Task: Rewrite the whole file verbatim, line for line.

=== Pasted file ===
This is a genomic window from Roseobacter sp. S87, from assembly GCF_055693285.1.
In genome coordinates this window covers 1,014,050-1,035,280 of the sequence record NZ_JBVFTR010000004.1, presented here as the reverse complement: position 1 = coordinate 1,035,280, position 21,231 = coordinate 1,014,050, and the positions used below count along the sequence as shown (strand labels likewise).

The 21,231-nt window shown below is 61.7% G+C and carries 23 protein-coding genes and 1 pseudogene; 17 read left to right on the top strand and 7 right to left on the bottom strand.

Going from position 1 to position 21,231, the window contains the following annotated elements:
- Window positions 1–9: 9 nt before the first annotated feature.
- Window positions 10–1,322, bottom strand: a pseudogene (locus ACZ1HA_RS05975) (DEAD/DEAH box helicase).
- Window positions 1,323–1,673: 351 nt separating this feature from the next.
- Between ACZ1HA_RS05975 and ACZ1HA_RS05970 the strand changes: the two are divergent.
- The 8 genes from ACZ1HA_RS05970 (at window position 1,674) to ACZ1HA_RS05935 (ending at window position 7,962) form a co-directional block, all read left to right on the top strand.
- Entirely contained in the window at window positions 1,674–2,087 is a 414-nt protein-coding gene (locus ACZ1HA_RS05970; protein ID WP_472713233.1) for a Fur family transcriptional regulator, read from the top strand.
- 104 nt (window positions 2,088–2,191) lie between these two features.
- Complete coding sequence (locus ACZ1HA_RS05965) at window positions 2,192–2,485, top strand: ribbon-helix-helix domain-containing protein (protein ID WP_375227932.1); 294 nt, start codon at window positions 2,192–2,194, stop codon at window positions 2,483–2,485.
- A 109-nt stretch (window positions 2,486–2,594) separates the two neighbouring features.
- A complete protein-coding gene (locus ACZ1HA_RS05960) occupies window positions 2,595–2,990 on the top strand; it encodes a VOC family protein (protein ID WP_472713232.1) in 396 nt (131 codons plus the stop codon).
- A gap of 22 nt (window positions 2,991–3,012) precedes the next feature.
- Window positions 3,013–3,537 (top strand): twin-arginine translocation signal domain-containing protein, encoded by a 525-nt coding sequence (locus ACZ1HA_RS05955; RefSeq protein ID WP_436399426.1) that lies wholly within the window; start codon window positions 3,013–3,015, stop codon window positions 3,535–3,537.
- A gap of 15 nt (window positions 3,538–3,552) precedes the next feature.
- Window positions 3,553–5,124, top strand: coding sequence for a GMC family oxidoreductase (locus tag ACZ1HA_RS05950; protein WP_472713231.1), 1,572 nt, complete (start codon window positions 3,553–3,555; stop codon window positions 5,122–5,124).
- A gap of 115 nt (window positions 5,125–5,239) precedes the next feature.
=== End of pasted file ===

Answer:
This is a genomic window from Roseobacter sp. S87, from assembly GCF_055693285.1.
In genome coordinates this window covers 1,014,050-1,035,280 of the sequence record NZ_JBVFTR010000004.1, presented here as the reverse complement: position 1 = coordinate 1,035,280, position 21,231 = coordinate 1,014,050, and the positions used below count along the sequence as shown (strand labels likewise).

The 21,231-nt window shown below is 61.7% G+C and carries 23 protein-coding genes and 1 pseudogene; 17 read left to right on the top strand and 7 right to left on the bottom strand.

Going from position 1 to position 21,231, the window contains the following annotated elements:
- Window positions 1–9: 9 nt before the first annotated feature.
- Window positions 10–1,322, bottom strand: a pseudogene (locus ACZ1HA_RS05975) (DEAD/DEAH box helicase).
- Window positions 1,323–1,673: 351 nt separating this feature from the next.
- Between ACZ1HA_RS05975 and ACZ1HA_RS05970 the strand changes: the two are divergent.
- The 8 genes from ACZ1HA_RS05970 (at window position 1,674) to ACZ1HA_RS05935 (ending at window position 7,962) form a co-directional block, all read left to right on the top strand.
- Entirely contained in the window at window positions 1,674–2,087 is a 414-nt protein-coding gene (locus ACZ1HA_RS05970; protein ID WP_472713233.1) for a Fur family transcriptional regulator, read from the top strand.
- 104 nt (window positions 2,088–2,191) lie between these two features.
- Complete coding sequence (locus ACZ1HA_RS05965) at window positions 2,192–2,485, top strand: ribbon-helix-helix domain-containing protein (protein ID WP_375227932.1); 294 nt, start codon at window positions 2,192–2,194, stop codon at window positions 2,483–2,485.
- A 109-nt stretch (window positions 2,486–2,594) separates the two neighbouring features.
- A complete protein-coding gene (locus ACZ1HA_RS05960) occupies window positions 2,595–2,990 on the top strand; it encodes a VOC family protein (protein ID WP_472713232.1) in 396 nt (131 codons plus the stop codon).
- A gap of 22 nt (window positions 2,991–3,012) precedes the next feature.
- Window positions 3,013–3,537 (top strand): twin-arginine translocation signal domain-containing protein, encoded by a 525-nt coding sequence (locus ACZ1HA_RS05955; RefSeq protein ID WP_436399426.1) that lies wholly within the window; start codon window positions 3,013–3,015, stop codon window positions 3,535–3,537.
- A gap of 15 nt (window positions 3,538–3,552) precedes the next feature.
- Window positions 3,553–5,124, top strand: coding sequence for a GMC family oxidoreductase (locus tag ACZ1HA_RS05950; protein WP_472713231.1), 1,572 nt, complete (start codon window positions 3,553–3,555; stop codon window positions 5,122–5,124).
- A gap of 115 nt (window positions 5,125–5,239) precedes the next feature.